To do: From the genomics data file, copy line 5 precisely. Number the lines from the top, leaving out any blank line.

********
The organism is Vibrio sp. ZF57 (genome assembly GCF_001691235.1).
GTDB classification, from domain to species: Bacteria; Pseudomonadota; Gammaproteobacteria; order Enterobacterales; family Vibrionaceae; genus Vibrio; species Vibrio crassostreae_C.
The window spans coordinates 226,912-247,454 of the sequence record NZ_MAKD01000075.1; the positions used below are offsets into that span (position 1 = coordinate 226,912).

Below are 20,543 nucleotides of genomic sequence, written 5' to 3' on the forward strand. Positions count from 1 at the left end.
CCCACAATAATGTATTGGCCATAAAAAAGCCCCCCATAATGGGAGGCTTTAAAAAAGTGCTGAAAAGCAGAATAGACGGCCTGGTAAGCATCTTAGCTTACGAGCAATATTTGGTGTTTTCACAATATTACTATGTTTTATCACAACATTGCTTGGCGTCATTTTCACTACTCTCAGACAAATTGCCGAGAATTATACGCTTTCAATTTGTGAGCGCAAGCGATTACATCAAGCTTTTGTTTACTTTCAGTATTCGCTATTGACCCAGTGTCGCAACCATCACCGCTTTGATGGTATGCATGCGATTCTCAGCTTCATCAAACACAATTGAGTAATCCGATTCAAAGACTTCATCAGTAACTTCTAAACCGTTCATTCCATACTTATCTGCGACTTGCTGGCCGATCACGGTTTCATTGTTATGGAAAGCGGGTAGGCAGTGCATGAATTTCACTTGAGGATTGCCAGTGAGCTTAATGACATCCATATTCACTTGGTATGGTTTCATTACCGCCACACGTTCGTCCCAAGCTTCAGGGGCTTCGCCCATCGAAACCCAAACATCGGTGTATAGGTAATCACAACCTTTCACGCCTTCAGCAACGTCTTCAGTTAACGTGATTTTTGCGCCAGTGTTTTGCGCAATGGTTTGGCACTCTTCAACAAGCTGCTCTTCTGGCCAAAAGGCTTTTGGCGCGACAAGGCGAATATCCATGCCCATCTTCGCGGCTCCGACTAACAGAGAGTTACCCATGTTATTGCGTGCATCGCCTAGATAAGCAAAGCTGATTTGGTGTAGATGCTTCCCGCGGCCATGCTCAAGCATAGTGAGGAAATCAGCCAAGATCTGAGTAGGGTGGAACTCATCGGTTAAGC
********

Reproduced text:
CCCACAATAATGTATTGGCCATAAAAAAGCCCCCCATAATGGGAGGCTTTAAAAAAGTGCTGAAAAGCAGAATAGACGGCCTGGTAAGCATCTTAGCTTACGAGCAATATTTGGTGTTTTCACAATATTACTATGTTTTATCACAACATTGCTTGGCGTCATTTTCACTACTCTCAGACAAATTGCCGAGAATTATACGCTTTCAATTTGTGAGCGCAAGCGATTACATCAAGCTTTTGTTTACTTTCAGTATTCGCTATTGACCCAGTGTCGCAACCATCACCGCTTTGATGGTATGCATGCGATTCTCAGCTTCATCAAACACAATTGAGTAATCCGATTCAAAGACTTCATCAGTAACTTCTAAACCGTTCATTCCATACTTATCTGCGACTTGCTGGCCGATCACGGTTTCATTGTTATGGAAAGCGGGTAGGCAGTGCATGAATTTCACTTGAGGATTGCCAGTGAGCTTAATGACATCCATATTCACTTGGTATGGTTTCATTACCGCCACACGTTCGTCCCAAGCTTCAGGGGCTTCGCCCATCGAAACCCAAACATCGGTGTATAGGTAATCACAACCTTTCACGCCTTCAGCAACGTCTTCAGTTAACGTGATTTTTGCGCCAGTGTTTTGCGCAATGGTTTGGCACTCTTCAACAAGCTGCTCTTCTGGCCAAAAGGCTTTTGGCGCGACAAGGCGAATATCCATGCCCATCTTCGCGGCTCCGACTAACAGAGAGTTACCCATGTTATTGCGTGCATCGCCTAGATAAGCAAAGCTGATTTGGTGTAGATGCTTCCCGCGGCCATGCTCAAGCATAGTGAGGAAATCAGCCAAGATCTGAGTAGGGTGGAACTCATCGGTTAAGC